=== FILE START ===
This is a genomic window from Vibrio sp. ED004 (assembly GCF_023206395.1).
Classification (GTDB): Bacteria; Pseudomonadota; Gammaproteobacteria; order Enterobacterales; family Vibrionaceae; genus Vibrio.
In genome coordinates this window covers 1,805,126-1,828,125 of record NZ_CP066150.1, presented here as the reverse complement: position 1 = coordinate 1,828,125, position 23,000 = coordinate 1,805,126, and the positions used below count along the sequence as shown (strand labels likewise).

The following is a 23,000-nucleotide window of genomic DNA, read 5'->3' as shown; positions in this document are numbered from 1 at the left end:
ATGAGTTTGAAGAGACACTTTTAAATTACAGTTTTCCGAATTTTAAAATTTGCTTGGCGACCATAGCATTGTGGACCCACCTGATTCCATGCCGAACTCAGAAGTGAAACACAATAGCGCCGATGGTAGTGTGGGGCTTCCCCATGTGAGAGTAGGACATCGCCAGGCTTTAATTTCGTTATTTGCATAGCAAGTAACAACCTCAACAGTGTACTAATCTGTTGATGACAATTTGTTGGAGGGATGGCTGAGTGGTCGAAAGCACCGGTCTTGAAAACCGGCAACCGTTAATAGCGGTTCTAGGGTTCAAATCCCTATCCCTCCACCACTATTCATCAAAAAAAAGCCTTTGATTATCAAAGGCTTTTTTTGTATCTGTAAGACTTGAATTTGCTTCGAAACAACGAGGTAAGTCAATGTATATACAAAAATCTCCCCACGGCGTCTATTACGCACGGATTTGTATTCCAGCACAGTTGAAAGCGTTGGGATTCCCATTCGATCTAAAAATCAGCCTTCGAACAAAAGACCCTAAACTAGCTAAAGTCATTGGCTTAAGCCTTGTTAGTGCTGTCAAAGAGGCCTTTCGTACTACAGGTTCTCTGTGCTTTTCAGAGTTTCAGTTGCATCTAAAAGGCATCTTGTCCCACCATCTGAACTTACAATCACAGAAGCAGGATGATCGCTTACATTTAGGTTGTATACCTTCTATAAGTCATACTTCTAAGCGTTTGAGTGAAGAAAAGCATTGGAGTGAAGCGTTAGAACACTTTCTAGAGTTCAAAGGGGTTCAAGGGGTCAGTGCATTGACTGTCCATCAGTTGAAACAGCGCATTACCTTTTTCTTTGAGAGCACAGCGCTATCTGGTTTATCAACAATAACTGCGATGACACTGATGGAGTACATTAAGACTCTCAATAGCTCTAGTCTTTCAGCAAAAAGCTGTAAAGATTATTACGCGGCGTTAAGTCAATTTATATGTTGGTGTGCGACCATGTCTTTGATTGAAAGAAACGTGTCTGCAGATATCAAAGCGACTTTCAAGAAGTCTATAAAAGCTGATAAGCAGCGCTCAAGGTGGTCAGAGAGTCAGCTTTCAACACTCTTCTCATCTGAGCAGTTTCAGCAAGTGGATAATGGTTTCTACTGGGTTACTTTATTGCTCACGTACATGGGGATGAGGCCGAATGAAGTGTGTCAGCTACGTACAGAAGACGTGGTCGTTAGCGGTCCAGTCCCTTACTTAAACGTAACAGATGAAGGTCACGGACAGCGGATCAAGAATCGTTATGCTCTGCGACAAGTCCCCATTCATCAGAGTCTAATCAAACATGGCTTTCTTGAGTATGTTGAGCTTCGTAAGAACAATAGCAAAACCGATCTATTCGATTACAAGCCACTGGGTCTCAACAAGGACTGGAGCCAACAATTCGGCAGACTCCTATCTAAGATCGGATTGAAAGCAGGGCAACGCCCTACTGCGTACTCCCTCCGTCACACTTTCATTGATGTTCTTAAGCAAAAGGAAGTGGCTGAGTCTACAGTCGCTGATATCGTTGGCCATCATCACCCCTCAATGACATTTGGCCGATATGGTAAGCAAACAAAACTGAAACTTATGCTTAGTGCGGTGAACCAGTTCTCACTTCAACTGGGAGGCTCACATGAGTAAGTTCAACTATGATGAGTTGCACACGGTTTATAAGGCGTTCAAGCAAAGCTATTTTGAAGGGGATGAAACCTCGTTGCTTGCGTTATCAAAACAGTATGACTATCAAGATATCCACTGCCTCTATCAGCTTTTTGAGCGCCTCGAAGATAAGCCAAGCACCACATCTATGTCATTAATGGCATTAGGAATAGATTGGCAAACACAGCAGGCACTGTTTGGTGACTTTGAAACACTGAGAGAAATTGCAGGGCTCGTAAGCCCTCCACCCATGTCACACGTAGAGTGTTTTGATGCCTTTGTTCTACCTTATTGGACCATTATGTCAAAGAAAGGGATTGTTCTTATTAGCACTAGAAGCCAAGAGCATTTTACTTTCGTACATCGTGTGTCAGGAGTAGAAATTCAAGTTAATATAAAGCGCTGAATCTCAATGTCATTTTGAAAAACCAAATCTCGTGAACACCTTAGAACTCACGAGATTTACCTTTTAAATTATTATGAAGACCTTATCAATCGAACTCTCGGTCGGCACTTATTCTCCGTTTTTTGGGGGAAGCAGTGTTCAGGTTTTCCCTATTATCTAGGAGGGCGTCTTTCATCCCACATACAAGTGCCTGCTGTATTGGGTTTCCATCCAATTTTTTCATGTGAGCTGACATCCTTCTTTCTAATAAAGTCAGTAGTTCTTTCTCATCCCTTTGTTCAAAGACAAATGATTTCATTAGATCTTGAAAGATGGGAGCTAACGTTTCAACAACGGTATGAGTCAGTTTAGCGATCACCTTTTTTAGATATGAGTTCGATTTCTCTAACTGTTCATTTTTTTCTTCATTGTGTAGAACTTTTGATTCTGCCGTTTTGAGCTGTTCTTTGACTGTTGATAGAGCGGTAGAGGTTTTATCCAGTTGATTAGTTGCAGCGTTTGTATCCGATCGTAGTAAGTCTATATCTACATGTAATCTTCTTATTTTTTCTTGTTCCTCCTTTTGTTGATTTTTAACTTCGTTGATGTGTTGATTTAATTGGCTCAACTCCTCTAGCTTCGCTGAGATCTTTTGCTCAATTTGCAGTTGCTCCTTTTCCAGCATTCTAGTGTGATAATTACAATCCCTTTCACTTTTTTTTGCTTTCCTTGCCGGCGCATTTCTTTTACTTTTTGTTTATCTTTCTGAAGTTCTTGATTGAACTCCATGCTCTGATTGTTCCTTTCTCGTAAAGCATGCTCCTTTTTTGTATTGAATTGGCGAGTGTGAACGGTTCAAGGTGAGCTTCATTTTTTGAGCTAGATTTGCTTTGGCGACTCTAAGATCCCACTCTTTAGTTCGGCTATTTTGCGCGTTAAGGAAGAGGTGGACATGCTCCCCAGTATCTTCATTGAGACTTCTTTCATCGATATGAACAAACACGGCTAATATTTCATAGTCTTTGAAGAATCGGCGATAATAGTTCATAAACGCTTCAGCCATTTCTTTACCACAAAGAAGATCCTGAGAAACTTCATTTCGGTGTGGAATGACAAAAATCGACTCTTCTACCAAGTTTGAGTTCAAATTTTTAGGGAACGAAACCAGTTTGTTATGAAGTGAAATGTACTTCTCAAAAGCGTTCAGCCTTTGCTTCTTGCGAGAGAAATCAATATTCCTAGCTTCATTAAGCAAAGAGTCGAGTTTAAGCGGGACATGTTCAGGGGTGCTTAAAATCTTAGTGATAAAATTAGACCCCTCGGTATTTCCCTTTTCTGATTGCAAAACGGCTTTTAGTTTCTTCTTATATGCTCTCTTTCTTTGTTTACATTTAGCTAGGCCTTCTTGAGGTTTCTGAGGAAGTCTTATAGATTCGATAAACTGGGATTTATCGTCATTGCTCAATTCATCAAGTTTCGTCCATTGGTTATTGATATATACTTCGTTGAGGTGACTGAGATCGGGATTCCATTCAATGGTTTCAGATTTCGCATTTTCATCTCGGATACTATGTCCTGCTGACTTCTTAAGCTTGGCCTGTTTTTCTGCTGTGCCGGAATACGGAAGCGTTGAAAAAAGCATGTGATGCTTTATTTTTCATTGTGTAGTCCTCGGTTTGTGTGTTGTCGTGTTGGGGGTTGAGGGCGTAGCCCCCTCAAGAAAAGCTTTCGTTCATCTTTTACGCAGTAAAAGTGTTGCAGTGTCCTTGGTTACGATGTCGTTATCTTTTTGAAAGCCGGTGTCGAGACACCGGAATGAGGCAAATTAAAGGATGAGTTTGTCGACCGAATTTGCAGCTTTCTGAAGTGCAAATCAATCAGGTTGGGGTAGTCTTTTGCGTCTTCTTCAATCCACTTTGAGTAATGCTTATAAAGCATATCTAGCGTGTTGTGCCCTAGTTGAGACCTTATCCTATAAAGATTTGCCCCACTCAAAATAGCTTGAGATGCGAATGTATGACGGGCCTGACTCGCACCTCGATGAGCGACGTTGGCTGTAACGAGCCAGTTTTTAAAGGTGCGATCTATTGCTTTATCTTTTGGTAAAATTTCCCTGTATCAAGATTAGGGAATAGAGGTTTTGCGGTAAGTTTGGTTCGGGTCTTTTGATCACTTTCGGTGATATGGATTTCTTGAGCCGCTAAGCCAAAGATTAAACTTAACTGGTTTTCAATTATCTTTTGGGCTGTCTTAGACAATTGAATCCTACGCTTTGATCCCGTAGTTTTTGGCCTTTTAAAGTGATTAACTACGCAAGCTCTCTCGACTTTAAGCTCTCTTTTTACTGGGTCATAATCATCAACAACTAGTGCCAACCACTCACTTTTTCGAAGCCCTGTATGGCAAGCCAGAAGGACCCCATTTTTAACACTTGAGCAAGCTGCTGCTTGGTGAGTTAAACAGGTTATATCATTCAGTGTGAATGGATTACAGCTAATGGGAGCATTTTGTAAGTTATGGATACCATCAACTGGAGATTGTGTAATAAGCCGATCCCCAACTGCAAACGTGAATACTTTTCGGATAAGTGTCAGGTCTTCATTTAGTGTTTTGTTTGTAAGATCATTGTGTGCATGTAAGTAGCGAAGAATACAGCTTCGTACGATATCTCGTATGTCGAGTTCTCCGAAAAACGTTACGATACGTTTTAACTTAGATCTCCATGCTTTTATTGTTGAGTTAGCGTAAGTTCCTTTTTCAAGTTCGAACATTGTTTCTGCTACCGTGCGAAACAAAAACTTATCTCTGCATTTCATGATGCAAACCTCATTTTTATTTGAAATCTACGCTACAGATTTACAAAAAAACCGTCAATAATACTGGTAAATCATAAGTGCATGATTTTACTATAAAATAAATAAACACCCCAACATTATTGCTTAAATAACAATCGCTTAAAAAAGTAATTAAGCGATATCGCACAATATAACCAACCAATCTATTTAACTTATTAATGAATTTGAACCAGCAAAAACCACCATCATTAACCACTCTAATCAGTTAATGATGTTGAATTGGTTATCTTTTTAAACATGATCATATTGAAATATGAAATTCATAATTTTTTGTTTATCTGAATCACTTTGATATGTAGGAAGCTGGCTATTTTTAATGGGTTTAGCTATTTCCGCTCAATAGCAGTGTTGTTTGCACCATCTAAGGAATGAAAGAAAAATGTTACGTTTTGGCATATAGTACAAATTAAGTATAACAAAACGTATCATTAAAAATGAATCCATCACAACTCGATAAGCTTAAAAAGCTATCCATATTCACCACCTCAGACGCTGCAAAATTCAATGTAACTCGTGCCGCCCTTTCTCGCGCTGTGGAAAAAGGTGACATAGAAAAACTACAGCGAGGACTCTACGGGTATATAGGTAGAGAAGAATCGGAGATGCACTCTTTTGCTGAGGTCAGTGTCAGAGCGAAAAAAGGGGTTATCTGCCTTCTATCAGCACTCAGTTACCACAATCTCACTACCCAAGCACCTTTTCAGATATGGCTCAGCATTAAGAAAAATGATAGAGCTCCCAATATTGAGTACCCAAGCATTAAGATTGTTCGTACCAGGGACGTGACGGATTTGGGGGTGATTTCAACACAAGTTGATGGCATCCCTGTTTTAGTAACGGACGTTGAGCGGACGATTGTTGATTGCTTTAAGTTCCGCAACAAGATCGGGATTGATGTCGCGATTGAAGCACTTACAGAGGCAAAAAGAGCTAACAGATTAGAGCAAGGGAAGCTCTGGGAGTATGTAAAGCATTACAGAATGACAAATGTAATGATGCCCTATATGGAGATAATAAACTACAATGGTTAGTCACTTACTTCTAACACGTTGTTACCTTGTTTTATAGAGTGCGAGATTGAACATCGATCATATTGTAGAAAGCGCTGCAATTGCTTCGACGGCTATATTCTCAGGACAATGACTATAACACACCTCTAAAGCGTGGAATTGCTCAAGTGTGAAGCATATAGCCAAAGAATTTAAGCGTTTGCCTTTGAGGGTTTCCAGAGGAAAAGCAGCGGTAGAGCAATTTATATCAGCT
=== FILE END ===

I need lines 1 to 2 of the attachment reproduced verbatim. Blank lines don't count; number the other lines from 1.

This is a genomic window from Vibrio sp. ED004 (assembly GCF_023206395.1).
Classification (GTDB): Bacteria; Pseudomonadota; Gammaproteobacteria; order Enterobacterales; family Vibrionaceae; genus Vibrio.